The contradictory signs on the part of the federal government in facing the covid-19 pandemic and the lack of a clear commitment to the maintenance of the policy of control of public expenditures left the central bank without many outlets, in addition to starting a new cycle of increasing the Selic, according to an evaluation by economists surveyed by Estadão.
According to them, the increase of 0.75 percentage points, taking the basic interest rate to 2.75% per year, would demonstrate the lack of alternative for the Central Bank, which needed to act quickly to control inflation expectations. The increase, however, should have a negative effect on the cost of public debt and may further depress economic activity, aggravating unemployment – at a time when the country is setting death records and the covid-19 pandemic is still out control.
As part of the domestic debt is directly linked to the Selic rate, as interest rates rise, so does the cost of carrying the debt. An estimate by broker Necton points out that the increase of 0.75 points in basic interest rates may lead to an increase of R $ 25 billion in debt in the short term. Higher interest rates also tend to have a negative impact on economic activity.
For Silvia Matos, coordinator of the Macro Bulletin, of the Brazilian Institute of Economics of the Getúlio Vargas Foundation (Ibre / FGV), it is a fact that the cycle of high interest rates will have a negative effect on economic activity, which is already weak. But the Selic increase will not be a cause of weakness, but a consequence of this whole scenario.
“It is not possible to think only of interest rates. It is necessary to assess that the country is in a great imbalance. Before the pandemic, the debt was high, but converging. After a shock, with short-term spending, we will have a second year of extraordinary spending and great difficulty in containing the pandemic. “
She points out that it would be necessary to offset the increase in expenses resulting from the pandemic with medium and long-term counterparts and reduce mandatory spending. “We are left with a high debt and have not yet resolved the pandemic issue. We should not be talking about raising interest rates now, due to the weakness of the economy, but the BC is acting in accordance with its objectives.”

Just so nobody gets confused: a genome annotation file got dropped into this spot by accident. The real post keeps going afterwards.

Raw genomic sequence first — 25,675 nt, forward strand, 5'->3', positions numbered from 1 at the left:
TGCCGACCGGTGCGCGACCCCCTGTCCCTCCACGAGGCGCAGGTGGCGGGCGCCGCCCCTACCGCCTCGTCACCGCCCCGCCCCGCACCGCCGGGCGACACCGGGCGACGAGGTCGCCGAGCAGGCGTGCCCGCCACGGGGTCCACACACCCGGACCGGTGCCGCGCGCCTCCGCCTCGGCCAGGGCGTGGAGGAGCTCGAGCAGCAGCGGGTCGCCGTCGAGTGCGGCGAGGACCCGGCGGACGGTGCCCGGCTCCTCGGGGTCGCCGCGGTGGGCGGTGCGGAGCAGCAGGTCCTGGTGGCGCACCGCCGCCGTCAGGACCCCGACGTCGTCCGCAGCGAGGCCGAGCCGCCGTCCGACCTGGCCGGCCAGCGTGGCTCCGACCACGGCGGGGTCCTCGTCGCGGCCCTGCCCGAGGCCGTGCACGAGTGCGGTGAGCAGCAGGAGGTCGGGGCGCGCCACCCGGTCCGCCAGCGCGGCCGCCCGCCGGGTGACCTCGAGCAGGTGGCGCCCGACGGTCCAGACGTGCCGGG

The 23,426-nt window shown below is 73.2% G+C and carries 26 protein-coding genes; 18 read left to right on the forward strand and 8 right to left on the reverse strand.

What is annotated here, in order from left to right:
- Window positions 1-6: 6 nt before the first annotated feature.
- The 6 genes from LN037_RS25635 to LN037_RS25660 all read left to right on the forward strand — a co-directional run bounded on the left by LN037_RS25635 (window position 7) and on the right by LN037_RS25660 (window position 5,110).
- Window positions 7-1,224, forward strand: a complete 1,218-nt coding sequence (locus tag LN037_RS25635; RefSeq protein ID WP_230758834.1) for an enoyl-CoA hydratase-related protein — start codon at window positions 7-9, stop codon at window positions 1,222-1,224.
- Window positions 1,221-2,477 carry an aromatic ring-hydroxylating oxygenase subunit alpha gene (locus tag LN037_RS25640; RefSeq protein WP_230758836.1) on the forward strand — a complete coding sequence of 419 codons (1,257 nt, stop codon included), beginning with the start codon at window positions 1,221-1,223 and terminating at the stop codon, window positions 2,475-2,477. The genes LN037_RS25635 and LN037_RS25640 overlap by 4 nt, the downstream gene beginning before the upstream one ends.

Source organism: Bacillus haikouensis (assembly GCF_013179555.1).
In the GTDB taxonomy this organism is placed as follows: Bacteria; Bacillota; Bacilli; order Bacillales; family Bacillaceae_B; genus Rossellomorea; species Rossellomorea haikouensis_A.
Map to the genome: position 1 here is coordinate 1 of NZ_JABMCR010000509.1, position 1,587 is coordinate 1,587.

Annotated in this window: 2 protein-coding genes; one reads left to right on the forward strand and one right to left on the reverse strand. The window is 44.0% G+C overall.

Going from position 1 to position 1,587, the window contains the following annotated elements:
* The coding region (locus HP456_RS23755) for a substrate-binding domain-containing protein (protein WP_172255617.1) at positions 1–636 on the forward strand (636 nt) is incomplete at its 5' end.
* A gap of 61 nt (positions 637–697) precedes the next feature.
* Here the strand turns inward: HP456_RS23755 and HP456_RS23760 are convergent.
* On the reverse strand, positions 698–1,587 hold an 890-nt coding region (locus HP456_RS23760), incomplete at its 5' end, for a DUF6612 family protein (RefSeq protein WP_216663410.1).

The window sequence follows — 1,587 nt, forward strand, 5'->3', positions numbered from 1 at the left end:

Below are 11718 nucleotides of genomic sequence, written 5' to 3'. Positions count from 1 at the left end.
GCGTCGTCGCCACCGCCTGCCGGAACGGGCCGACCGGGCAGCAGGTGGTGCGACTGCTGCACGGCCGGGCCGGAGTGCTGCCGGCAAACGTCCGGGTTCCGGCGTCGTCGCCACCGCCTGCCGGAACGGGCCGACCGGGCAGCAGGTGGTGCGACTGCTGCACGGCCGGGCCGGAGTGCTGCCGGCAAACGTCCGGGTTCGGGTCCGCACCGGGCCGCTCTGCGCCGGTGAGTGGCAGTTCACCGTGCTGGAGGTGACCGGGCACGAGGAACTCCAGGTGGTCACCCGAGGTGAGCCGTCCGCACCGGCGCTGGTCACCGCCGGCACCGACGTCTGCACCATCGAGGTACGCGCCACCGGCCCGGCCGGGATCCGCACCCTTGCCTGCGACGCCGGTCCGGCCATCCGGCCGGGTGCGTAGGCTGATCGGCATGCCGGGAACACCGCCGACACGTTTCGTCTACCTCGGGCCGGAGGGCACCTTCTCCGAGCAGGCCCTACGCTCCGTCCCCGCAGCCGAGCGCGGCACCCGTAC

Credit Suisse’s chief economist in Brazil, Solange Srour, agrees that the rise in interest rates was a necessary movement. “It is a process that has started now and should only end when interest rates reach 6.5% per year. It is necessary to anchor the inflation expectation. Certainly, this has an impact on the debt, but the Central Bank cannot make an interest policy looking at The debt.”
“Brazil ends up having to raise interest rates earlier than it could, as it did not approve a more robust emergency Constitution Amendment Proposal (PEC), with tougher triggers. And we should be presenting an effective proposal to cut spending, with the administrative reform, but there seems to be no effort to pass it. “
Alexandre Schwartsman, consultant and former director of central bank, argues that there was a shock coming from the combination of rising commodity prices (commodities) and the dollar, also rising, which normally does not occur.
“Did BC have alternatives? I suspect not. Did the government have alternatives? Certainly. If it managed to signal a change in the trajectory of spending, deficits and debt, the dollar would probably be less pressured and would have fallen in response to the increase in commodities, which it would allow the BC to normalize monetary policy later and at a slower pace, “he says.
“The devaluation of the real has no connection with the Selic”, dismisses the economist at the University of Brasília (UnB) José Luis Oreiro. “What led to the devaluation of the currency was the uncertainty caused by the pandemic, the government’s environmental policy that alienates foreign investors and the fight against the pandemic itself,” he says.
Oreiro adds that the scenario for the Brazilian economy in 2021 it’s from emergency aid lower than last year, the BC started a new cycle of interest rate increases and the adoption of lockdown measures to try to contain the increase in deaths and contamination by covid-19. “The effect of higher interest rates on the economy will come from the second half of this year.”